“Crushes” by April Vazquez

03 May 2019 on Nonfiction  

How old were you when you had your first crush? you ask me out of the blue as I lean over the table, clearing the supper dishes. We’re alone, your sisters having finished their meal and migrated upstairs toward greener pastures of books and toys. But you, as you so often do, have stayed behind to talk with me. It’s not for nothing I call you my right-hand man, or that Daddy jokes that you’re my shadow. You even walk like me.

I blink, caught off guard by the question. Um, I say, pretending to think.

(I don’t have to think. I always had crushes. Tony in kindergarten, whom they later moved to the special class. Ben, who turned out to be gay. Marshall, at the beach one summer, whose last name I don’t remember.)

(I think he may have been Eminem.)

What I say: I was younger than you, I think.

What I don’t say: By the time I was your age, I’d already been kissed. Open-mouthed. By an older boy.

You’re relieved, I can see it. Your dark eyes widen, and the hint of a smile passes over your face. You bend down, mess with your pants cuff, and in that instant, I catch a glimpse of the woman you’ll be. She’s there, along with all the previous Daisys, the Daisys of each age and stage that I’ve loved and cherished and who are all gone forever now.

I think I might have a crush on someone. The words tumble out, one upon another, and then—there—it’s out, and no taking it back. I stand without moving, feeling your eyes on my back as I run the dish water.

Then I think, I’ve got this. Channeling Liam Neeson’s cool dad character from Love, Actually, I turn around, smile, and ask, Who is he?

You remember that boy at catechism that I told you about, the one who always talks to me?

I remember. How could I not? You’ve mentioned him every Friday since August. He said hey tonight, or I didn’t see that boy, or he smiled at me during the Rosary. You don’t know his name, but he calls you by yours.

Yes? I say.

Well, it’s him.

You’re perched on the step stool, body coiled, at rest but still full of energy, ready to spring. At eleven, you’re already taller than your grandmother, with the clean lines of a runway model, lean and graceful. Charmingly oblivious, you don’t realize yet how beautiful you are.

I run the dishcloth over tableware, into glasses, between the tines of forks, remembering the night you first told me about the boy. He has something wrong with his lip, you said. Like this? I tapped out the letters in the Google bar: c-l-e-f-t l-i-p. You picked an image: Just like that. You looked so serious, awash in the myriad miseries that befall the flesh.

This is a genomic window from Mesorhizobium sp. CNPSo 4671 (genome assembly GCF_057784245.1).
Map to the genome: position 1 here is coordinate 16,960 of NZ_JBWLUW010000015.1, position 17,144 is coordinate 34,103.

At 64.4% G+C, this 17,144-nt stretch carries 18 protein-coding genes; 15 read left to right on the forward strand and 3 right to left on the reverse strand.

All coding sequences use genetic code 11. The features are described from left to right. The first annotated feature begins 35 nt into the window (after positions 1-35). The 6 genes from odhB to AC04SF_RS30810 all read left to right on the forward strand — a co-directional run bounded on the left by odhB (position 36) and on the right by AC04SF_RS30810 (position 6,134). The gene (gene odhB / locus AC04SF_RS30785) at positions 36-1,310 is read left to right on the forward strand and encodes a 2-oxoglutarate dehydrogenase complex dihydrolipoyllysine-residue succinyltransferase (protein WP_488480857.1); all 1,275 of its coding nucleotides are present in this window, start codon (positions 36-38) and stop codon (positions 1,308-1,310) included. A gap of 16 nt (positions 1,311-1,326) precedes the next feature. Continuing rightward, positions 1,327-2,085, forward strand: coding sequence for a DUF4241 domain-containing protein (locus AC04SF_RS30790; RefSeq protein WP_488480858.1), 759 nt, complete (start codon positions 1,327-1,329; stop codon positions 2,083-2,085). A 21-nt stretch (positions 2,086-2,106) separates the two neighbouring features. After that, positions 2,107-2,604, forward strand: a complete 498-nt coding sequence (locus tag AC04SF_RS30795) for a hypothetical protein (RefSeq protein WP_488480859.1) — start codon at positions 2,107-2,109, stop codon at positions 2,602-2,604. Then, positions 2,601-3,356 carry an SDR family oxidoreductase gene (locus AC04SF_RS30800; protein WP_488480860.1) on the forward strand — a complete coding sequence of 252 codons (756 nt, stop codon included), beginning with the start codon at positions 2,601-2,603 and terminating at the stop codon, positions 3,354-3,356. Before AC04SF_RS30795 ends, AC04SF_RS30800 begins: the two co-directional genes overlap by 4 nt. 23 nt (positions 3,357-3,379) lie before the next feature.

Like Joaquin Phoenix, I told you. The one from Signs. And look how handsome he is.

Your eyes were anxious.

And then I said: It’s nice that you don’t mind about his lip. It shows a depth of character. You like him for what’s inside.

What I didn’t say: I don’t know in what ways multiple sclerosis will ravage my body before it’s through with me. But perhaps I can dare to hope that you’ll love me whether I can walk and see and swallow, or not. Maybe, to you, I’ll always just be your mother. And if that’s so, I’ll be so, so grateful.

Now, after a silence filled with clinks and jostling suds, I say, It’s a natural way for you to feel. You’re at that age.

Yeah, with a ghost of a sigh, then you’re quiet again—lost, I imagine, in thoughts of the nameless boy.

But I’m crushed beneath an overwhelming sense of loss.

Because I understand now why, again and again, the Old Testament describes God’s love in terms of the passionate and heartbreaking jealousy of a parent. This is only the first step. In the not too distant future, you—the child who made me a mother—will be gone, and nothing will ever be the same again.

April Vazquez is the winner of the William Van Dyke Short Story Prize and Carve Magazine's Prose & Poetry Contest and a Best of the Net, Orison Anthology Award, and two-time Pushcart Prize nominee. A sample of her published writing can be found at aprilvazquez.wordpress.com.

"Is This A Preference Or A Fetish?" By Jeff Musser, oil on linen. Jeff is a decorated artist whose work has appeared in solo and group shows internationally since 2000. He is the recipient of multiple honors, including a grant from the James Irving Foundation and residencies at the Pantocrator Gallery (Shanghai, China) and in the Dawang Cultural Highland (Shenzhen, China). Jeff's work is held in public and corporate collections, and has been featured as public artAbout his craft, Jeff says, "Certain memories about my life are meant to anchor me, to keep me from drifting into severe depression and fear. Other memories, if clung to desperately, over time, will petrify me. And yet memory, the faculty of recall, is constantly under threat from new experiences. This change, this faculty of recall, is where my process of painting comes in...Bold colors coupled with realism and abstraction are employed to seduce, engage, destabilize, and create new memories, new realities on the canvas." Jeff holds a BFA from The School of the Art Institute of Chicago, and currently resides in California. You can find his work on Instagram at @jeff.musser.art, on Facebook, Twitter, and at www.jeffmusser.com

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